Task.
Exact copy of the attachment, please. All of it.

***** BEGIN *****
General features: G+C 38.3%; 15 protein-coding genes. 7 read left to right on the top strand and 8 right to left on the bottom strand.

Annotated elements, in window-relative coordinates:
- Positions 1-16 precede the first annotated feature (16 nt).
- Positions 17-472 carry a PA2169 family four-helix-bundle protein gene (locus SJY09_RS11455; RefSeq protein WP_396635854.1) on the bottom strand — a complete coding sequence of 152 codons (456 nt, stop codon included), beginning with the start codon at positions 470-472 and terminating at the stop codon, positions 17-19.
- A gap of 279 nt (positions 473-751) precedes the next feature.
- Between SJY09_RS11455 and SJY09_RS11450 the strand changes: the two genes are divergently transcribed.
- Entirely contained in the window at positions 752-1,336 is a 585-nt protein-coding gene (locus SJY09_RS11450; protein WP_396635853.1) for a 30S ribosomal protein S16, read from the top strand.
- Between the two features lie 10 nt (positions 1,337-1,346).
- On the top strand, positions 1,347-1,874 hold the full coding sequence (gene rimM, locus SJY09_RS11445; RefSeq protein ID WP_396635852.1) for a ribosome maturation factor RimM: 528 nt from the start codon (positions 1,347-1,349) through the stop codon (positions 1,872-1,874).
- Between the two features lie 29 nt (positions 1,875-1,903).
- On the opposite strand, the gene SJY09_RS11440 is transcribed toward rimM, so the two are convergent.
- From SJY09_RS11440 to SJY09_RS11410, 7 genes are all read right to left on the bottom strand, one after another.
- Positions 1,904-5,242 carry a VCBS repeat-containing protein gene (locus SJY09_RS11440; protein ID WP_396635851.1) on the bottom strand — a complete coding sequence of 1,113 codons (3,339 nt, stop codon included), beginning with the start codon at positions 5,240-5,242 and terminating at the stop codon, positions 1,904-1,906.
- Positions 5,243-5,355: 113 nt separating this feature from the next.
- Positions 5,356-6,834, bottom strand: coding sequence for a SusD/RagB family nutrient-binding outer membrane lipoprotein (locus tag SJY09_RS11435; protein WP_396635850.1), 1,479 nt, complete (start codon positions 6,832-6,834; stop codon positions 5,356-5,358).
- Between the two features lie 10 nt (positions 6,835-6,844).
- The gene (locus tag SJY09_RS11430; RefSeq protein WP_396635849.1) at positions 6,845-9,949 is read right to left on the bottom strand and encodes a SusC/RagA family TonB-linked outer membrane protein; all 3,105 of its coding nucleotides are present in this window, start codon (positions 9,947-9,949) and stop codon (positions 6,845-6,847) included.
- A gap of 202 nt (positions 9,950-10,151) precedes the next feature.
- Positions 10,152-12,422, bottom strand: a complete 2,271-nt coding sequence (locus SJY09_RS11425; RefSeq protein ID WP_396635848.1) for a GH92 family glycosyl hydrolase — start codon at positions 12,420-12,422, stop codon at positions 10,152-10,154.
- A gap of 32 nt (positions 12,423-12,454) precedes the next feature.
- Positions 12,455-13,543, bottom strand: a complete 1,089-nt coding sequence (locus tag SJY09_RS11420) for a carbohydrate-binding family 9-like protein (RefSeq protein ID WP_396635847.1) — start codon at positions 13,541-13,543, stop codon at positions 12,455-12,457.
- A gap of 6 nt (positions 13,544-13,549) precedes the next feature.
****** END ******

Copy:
General features: G+C 38.3%; 15 protein-coding genes. 7 read left to right on the top strand and 8 right to left on the bottom strand.

Annotated elements, in window-relative coordinates:
- Positions 1-16 precede the first annotated feature (16 nt).
- Positions 17-472 carry a PA2169 family four-helix-bundle protein gene (locus SJY09_RS11455; RefSeq protein WP_396635854.1) on the bottom strand — a complete coding sequence of 152 codons (456 nt, stop codon included), beginning with the start codon at positions 470-472 and terminating at the stop codon, positions 17-19.
- A gap of 279 nt (positions 473-751) precedes the next feature.
- Between SJY09_RS11455 and SJY09_RS11450 the strand changes: the two genes are divergently transcribed.
- Entirely contained in the window at positions 752-1,336 is a 585-nt protein-coding gene (locus SJY09_RS11450; protein WP_396635853.1) for a 30S ribosomal protein S16, read from the top strand.
- Between the two features lie 10 nt (positions 1,337-1,346).
- On the top strand, positions 1,347-1,874 hold the full coding sequence (gene rimM, locus SJY09_RS11445; RefSeq protein ID WP_396635852.1) for a ribosome maturation factor RimM: 528 nt from the start codon (positions 1,347-1,349) through the stop codon (positions 1,872-1,874).
- Between the two features lie 29 nt (positions 1,875-1,903).
- On the opposite strand, the gene SJY09_RS11440 is transcribed toward rimM, so the two are convergent.
- From SJY09_RS11440 to SJY09_RS11410, 7 genes are all read right to left on the bottom strand, one after another.
- Positions 1,904-5,242 carry a VCBS repeat-containing protein gene (locus SJY09_RS11440; protein ID WP_396635851.1) on the bottom strand — a complete coding sequence of 1,113 codons (3,339 nt, stop codon included), beginning with the start codon at positions 5,240-5,242 and terminating at the stop codon, positions 1,904-1,906.
- Positions 5,243-5,355: 113 nt separating this feature from the next.
- Positions 5,356-6,834, bottom strand: coding sequence for a SusD/RagB family nutrient-binding outer membrane lipoprotein (locus tag SJY09_RS11435; protein WP_396635850.1), 1,479 nt, complete (start codon positions 6,832-6,834; stop codon positions 5,356-5,358).
- Between the two features lie 10 nt (positions 6,835-6,844).
- The gene (locus tag SJY09_RS11430; RefSeq protein WP_396635849.1) at positions 6,845-9,949 is read right to left on the bottom strand and encodes a SusC/RagA family TonB-linked outer membrane protein; all 3,105 of its coding nucleotides are present in this window, start codon (positions 9,947-9,949) and stop codon (positions 6,845-6,847) included.
- A gap of 202 nt (positions 9,950-10,151) precedes the next feature.
- Positions 10,152-12,422, bottom strand: a complete 2,271-nt coding sequence (locus SJY09_RS11425; RefSeq protein ID WP_396635848.1) for a GH92 family glycosyl hydrolase — start codon at positions 12,420-12,422, stop codon at positions 10,152-10,154.
- A gap of 32 nt (positions 12,423-12,454) precedes the next feature.
- Positions 12,455-13,543, bottom strand: a complete 1,089-nt coding sequence (locus tag SJY09_RS11420) for a carbohydrate-binding family 9-like protein (RefSeq protein ID WP_396635847.1) — start codon at positions 13,541-13,543, stop codon at positions 12,455-12,457.
- A gap of 6 nt (positions 13,544-13,549) precedes the next feature.